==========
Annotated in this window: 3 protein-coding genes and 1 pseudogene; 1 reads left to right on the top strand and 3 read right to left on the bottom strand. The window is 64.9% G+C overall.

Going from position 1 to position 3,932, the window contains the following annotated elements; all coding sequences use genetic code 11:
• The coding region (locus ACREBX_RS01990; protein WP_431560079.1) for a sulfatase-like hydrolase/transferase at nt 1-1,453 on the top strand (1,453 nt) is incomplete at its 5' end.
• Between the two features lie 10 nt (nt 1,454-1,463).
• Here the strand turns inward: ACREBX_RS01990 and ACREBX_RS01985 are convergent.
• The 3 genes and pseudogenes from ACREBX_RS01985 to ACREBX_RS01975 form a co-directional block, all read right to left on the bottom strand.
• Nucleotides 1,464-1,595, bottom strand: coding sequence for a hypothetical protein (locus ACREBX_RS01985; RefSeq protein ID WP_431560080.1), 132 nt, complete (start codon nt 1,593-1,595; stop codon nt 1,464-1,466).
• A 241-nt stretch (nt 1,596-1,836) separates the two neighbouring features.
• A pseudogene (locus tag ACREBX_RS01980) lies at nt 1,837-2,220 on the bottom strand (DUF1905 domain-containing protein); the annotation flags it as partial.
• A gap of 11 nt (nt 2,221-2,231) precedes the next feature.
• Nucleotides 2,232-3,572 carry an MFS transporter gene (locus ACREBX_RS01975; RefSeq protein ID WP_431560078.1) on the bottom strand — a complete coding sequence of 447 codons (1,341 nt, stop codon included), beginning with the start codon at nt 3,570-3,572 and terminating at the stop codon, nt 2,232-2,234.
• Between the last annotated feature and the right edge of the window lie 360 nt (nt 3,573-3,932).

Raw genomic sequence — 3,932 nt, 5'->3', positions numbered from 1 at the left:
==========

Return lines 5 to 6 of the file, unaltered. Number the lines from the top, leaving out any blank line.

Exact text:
• Here the strand turns inward: ACREBX_RS01990 and ACREBX_RS01985 are convergent.
• The 3 genes and pseudogenes from ACREBX_RS01985 to ACREBX_RS01975 form a co-directional block, all read right to left on the bottom strand.